Uncovering the Battle of Worcester
- 3rd September 2019
On the 3rd September 1651 the last battle of the Civil War raged in Worcester. Over 360 years later, ammunition, fixtures and fittings are coming to light from that fatal clashing of armies and beliefs. But how do you find the ephemeral archaeology of a battlefield, events of a single day in history?
This is the question we asked ourselves when work was proposed close to Powick – to widen the A4440 Southern Link Road – where the shot-damaged church walls testify to the intense fighting in this area. Careful planning is now paying off, as over 35 musket, carbine and pistol balls, as well as powder charge caps, military equipment, horse shoes, harness fittings, coins and buckles have recently been unearthed. The key here is the Teme and Severn rivers, for both their pivotal role during the battle and aid in discovering the buried Civil War layers.
In August 1651, Charles’ Royalist army arrived in Worcester to enlist new recruits. Hot on their heels was Cromwell, whose significantly larger army was hampered by the destruction of local bridges. A mile or so south of Worcester lies the junction of the Teme and Severn, along with Powick Bridge. Historical accounts record that the Parliamentarians brought boats up the Severn to form a floating pontoon bridge and that fierce fighting occurred around Powick, as Cromwell’s men pushed the Royalists back towards Worcester.
Significant parts of the decisive battle, from which Cromwell emerged victorious and Charles fled, took place on the floodplain. Over the years, the battlefield has gradually become buried underneath layers of water laid deposits, known as alluvium. If only we knew how deep the Civil War battle ground was…
Science to the rescue: a technique called optically stimulated luminescence (OSL) makes it possible to calculate when tiny quartz grains within the alluvium were last exposed to sunlight before being buried (the longer away from light, the more electrons become trapped in the mineral’s structure). OSL dating has many interesting uses, but this is the first time it’s been used to locate a specific horizon on an English battlefield. Seven samples were taken from different depths within the unploughed alluvium, which show the Civil War deposits lie deeper than the normal reach of metal detectors.
Now we know where to look, investigations can concentrate on metal detecting the pinpointed level as it becomes exposed during construction work. Previous items from the battlefield haven’t been securely located, so this is a rare and valuable opportunity to carefully map and record the physical evidence of such a significant event.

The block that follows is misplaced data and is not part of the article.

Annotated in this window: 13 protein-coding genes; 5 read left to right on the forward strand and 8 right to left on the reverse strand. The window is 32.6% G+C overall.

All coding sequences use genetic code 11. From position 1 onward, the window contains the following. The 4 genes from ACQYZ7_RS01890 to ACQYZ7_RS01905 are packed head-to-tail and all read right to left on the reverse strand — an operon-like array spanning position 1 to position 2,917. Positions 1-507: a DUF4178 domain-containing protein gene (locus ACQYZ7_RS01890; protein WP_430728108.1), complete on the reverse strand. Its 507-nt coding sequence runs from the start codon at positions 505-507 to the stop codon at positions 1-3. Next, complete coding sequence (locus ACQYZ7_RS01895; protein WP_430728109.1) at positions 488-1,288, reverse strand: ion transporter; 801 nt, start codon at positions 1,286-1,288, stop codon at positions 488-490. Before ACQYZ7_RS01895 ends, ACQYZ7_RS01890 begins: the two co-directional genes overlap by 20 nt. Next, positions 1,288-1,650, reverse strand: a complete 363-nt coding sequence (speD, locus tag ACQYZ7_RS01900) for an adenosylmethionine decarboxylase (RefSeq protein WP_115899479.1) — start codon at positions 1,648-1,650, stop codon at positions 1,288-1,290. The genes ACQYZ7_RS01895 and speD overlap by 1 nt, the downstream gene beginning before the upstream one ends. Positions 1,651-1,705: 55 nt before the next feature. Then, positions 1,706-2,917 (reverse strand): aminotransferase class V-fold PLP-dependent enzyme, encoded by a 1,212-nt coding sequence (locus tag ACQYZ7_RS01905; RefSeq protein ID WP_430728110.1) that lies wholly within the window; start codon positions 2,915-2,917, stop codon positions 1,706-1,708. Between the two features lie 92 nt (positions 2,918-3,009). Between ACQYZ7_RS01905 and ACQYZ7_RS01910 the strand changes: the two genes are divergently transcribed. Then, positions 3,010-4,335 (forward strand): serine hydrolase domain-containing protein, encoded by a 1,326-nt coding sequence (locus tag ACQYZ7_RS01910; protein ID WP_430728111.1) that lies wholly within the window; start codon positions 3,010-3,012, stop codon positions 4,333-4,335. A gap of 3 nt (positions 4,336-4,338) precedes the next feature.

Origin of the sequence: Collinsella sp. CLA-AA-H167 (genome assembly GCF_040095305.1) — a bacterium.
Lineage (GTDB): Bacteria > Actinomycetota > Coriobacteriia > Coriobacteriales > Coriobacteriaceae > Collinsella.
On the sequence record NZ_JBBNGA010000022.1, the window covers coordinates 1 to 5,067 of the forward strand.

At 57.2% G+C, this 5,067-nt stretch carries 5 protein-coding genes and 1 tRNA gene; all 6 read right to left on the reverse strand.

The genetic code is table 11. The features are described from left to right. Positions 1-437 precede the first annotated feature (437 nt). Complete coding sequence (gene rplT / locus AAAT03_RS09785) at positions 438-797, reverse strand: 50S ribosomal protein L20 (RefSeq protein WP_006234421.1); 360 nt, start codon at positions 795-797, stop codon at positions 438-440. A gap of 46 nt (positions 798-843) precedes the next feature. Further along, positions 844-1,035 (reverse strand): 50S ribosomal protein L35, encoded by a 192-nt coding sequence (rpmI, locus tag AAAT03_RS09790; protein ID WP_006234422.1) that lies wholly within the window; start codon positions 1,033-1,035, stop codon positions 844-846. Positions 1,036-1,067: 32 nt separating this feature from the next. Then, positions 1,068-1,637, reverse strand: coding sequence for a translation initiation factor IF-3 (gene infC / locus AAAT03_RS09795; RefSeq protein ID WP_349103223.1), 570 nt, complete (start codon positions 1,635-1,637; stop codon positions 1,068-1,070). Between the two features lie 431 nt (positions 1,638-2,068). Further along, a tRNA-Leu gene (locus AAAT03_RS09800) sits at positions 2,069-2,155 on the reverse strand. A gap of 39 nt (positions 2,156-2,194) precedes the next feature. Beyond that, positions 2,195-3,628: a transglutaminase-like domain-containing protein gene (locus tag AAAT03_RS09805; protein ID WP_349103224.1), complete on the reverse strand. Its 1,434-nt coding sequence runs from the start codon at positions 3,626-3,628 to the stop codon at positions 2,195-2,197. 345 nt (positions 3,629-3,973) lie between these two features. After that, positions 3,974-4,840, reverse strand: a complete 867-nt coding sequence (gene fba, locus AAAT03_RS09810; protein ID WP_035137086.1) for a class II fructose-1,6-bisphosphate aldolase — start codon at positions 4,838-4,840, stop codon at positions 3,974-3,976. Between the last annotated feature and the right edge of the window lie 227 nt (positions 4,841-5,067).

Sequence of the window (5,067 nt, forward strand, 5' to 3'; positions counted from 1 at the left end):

The finds do not disappoint. Clusters of lead shot are starting to appear around pinch points – field boundaries and drainage ditches – with the frequency increasing towards Powick Bridge and church. Not all fired shot shows signs of being used and some were probably lost unspent, but a concentration of distorted carbine and pistol shot around an old field boundary east of the church points to fighting on that spot by cavalry (as infantry used muskets). This is tangible evidence of so called ‘hedge to hedge’ warfare that historical accounts stress took place around Powick.
Intriguingly, the cluster closer to Powick Bridge is mostly musket balls, implying infantry. By a quirk of fate, the first skirmish of the Civil War also took place around Powick Bridge in 1642. However, records recall the earlier cavalry fight as taking place north of the bridge, so evidence of infantry south of the river is more likely to come from the later Battle of Worcester.
Alongside shot, numerous other 17th century artefacts have been found – powder charge caps (from the wooden flasks that held individual measures of gunpowder), horse shoes, coins, a possible trigger guard, sword hilt and a buckle which is similar to those used on spurs. These are a physical connection to and poignant reminders of the men on both sides who fought at great personal cost in support of their beliefs.
Battlefields present an interesting challenge to archaeology, as they tend to leave little trace beyond a widespread scatter of finds. Richard Bradley, one of our Project Officers, had previously proposed a methodology for investigating this battlefield, involving systematically metal detecting large areas at gradually increasing depths. Thanks to the build up of alluvium, which made OSL dating possible, we were able to save time and target a specific depth straight away. It just goes to show that there’s always more information below our feet waiting to be uncovered, as long as we know how to look for it.
Worcestershire Archaeology’s fieldwork has been supported by Alun Griffiths’ construction team. The University of Gloucestershire carried out the OSL dating. The archaeological project is being undertaken for TACP, on behalf of Worcestershire County Council.